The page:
Parachute cords

Of course I know what would happen if a paratrooper pulled the cord too late…but what would happen if they pulled it too early? I’m not speculating, because I don’t know the purpose of counting before pulling in the first place.

It’d just take 'em longer to get to the ground. The only reason to wait is to have fun freefalling.

Military 'chutes are usually on static lines attached to the plane that open the 'chute as soon as you’re out the door. No counting involved.

I’m not sure, but I seem to recall something I read (likely military fiction) where it was also explained that with some high altitude drops it was dangerous to open the chute early. they have oxegen tanks, but if the chute’s open too early they can be up there longer than the tank lasts.

This of course would not be a “count to 10 and pull the cord” type jump, but rather “keep an eye on the altimiter on your wrist and pull the cord when you reach x thousand feet.”


SWAG alert: I think the reason for waiting came from the WWII-era practice of using airplanes originally designed as transports (mainly the US C-47 / DC-3 and the German Ju-52). They had the exit doors on the side, in front of the tail surfaces, and it was possible for a chute opened too early to snag on the tail to the detriment of both the jumper and the airplane. Making paratroopers count to 3 first let them get safely clear. True, it doesn’t matter on newer planes designed to be military cargo and paratroop transports, with rear-facing doors.

If you’re parachuting from an extreme altitude, for instance in an ejection, you’d want to wait until you reach dense, warm air first, or else risk hypothermia and anoxia.

In the case of spacecraft returning to earth, the main chutes can’t be opened too early, while the speed is still high, or they’d just tear off. Instead, small drogue chutes with very strong lines provide some stabilization as well as slowing, and the mains are deployed later. I’m thinking of Apollo command modules, but I believe Soyuz is set up similarly.

Not a problem. They just make the static lines for a C-47 eight feet longer than normal. Maybe before somebody thought of that, though…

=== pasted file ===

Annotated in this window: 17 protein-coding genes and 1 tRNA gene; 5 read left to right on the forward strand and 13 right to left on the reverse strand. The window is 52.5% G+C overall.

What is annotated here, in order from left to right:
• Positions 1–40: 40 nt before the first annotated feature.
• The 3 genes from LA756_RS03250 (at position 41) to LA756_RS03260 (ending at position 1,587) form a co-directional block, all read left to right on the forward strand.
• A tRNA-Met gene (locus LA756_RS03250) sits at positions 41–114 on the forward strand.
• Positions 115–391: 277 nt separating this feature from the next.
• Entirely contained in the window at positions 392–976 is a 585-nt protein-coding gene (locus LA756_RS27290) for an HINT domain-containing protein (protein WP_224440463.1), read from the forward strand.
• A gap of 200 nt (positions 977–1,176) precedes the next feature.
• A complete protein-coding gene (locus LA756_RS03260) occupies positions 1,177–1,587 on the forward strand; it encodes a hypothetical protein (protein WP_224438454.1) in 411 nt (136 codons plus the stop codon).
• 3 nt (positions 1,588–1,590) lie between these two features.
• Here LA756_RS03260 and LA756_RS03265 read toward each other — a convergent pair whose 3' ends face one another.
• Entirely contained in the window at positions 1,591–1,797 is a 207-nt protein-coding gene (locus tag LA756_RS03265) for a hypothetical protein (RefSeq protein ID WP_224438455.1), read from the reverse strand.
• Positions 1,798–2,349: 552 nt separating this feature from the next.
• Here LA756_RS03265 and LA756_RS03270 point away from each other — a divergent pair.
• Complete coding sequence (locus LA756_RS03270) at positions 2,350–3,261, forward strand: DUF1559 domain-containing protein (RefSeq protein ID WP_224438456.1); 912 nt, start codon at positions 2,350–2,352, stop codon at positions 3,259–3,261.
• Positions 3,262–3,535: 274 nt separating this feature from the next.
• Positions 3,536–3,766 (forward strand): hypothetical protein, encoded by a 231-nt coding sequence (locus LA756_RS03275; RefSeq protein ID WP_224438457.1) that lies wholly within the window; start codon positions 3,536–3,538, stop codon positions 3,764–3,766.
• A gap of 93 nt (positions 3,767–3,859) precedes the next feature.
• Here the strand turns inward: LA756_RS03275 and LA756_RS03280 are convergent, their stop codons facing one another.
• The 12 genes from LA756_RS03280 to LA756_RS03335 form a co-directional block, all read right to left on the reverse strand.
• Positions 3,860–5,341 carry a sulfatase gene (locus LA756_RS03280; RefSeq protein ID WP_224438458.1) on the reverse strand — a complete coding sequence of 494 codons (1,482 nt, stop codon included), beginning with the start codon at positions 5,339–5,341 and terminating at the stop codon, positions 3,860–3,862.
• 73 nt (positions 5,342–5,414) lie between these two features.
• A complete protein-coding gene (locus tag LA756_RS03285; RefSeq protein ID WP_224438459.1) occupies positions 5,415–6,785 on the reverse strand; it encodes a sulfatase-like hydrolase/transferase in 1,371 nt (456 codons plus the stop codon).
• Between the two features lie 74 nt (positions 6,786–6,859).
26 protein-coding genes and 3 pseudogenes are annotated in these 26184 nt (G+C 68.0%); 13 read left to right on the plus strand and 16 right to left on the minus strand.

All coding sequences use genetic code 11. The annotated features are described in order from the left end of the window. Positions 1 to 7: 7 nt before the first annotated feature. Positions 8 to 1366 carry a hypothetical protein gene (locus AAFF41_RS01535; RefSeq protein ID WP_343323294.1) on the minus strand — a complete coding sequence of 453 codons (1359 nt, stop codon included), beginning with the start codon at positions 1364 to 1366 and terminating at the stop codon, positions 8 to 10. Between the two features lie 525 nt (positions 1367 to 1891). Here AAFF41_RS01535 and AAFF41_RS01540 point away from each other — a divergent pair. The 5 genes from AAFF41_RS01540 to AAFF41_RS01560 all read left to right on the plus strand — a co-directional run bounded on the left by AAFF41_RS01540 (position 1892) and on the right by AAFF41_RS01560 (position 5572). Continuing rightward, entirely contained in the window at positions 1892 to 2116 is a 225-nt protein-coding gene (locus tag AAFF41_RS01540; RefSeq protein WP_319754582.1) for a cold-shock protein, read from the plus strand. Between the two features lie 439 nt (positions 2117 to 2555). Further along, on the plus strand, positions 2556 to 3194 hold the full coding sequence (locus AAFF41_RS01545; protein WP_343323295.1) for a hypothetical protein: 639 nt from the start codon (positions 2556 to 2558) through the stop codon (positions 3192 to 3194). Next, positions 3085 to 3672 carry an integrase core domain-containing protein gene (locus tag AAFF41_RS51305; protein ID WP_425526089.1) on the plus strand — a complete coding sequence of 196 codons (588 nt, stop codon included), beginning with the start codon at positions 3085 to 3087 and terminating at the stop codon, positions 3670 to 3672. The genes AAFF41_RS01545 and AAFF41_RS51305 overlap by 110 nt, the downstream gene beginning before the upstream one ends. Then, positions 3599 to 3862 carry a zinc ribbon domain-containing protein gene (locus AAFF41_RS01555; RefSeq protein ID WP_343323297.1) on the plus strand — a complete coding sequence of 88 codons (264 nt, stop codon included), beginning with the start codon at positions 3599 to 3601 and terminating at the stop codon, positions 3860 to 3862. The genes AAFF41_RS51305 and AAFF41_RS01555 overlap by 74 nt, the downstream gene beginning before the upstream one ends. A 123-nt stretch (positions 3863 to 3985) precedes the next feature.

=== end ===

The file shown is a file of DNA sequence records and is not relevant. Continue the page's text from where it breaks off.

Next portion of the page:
Oddly, I can’t come up with a link, but I know of one case. There’s a story about a Navy parachutist getting snagged on the tail and tailwheel of a DC-2 (whatever its USN designation was) over NAS North Island sometime around 1940. He was rescued by the crew of a 2-man biplane that flew up underneath, cut him loose with a knife, and hauled him into their rear cockpit.

Also, in the extreme case that you were jumping from a plane traveling faster than whatever terminal velocity for a skydiver is, you might want to wait a few seconds to slow down before you pull the cord.

The rough jerk from the chute opening has to be bad enough without having to slow you down from 500 mph!

I’m pretty sure that the deployment sequence is automatic on parachutes used with ejection seats, as the pilot may not be in a condition to pull a rip cord. (One joke about the Martin-Baker seats in the F-4 “Phantom” called the seats “Martin-Breaker”. Newer models of the M-B seats are widely used today.)

There weren’t many DC-2s made, so you’re probably thinking of the DC-3. In the Navy, this was the R-4D.

I’m sure I remember from that magazine article (either Aviation Heritage or Smithsonian/Air&Space, a couple of years ago) that it was in fact a USN DC-2. I still couldn’t find a link to that story, but I did find that USN had a few DC-2’s that they named R2D’s. Too bad they didn’t have 2 versions, so there’d be an R2D-2.

I stand corrected. DC-3s (AKA R4D, C-47, “Dakota”, and occasionally nicknamed “Goony Bird”) so far outnumbered the DC-2s that I didn’t think any DC-2s saw service.

There were only a few R2D’s, after all. It wasn’t until I read that page that I found that the Navy had any DC-5 / R3D’s, either.

The parachutes used by pilots and crewmembers ejecting from an aircraft are designed not to open above an altitude that has sufficient oxygen.

I did some (non-military) skydiving back in the early eighties. As I remember, the first 15 jumps or so were static-line jumps from low altitudes (2000-2500 feet), and the rest were free-fall jumps from higher altitudes where I watched my altimeter and pulled my own ripcord to open the chute.

During the static-line jumps in particular, it was common to jump out the door and count up to a certain number (3? 5?). If you were still falling after that, it meant the static line or main chute had malfunctioned and it was time to take emergency measures (for example, rolling to the side to break a possible vacuum on your back, or popping the emergency chute if the main pack hadn’t opened at all). Same thing during free fall jumps–pull the main ripcord, wait a few seconds, and if nothing happens, then you have a malfunction and it’s time to start considering emergency measures.

In other words, (at least in my own case) the purpose of the count was traditionally a means of measuring off a period during which the main chute should be opening. At the end of the count, if you weren’t already under a chute, then it was time to go for the back-up chute. The count was particularly useful for new or infrequent jumpers, who might freeze up as they went out the door and forget to go for the extra chute in an emergency. Where I jumped, first-time jumpers were instructed to scream out the count as they fell (literally loud enough so that people both in the plane and on the ground could hear them), so that they would stay alert and recognize when it was past time for the main chute to be open.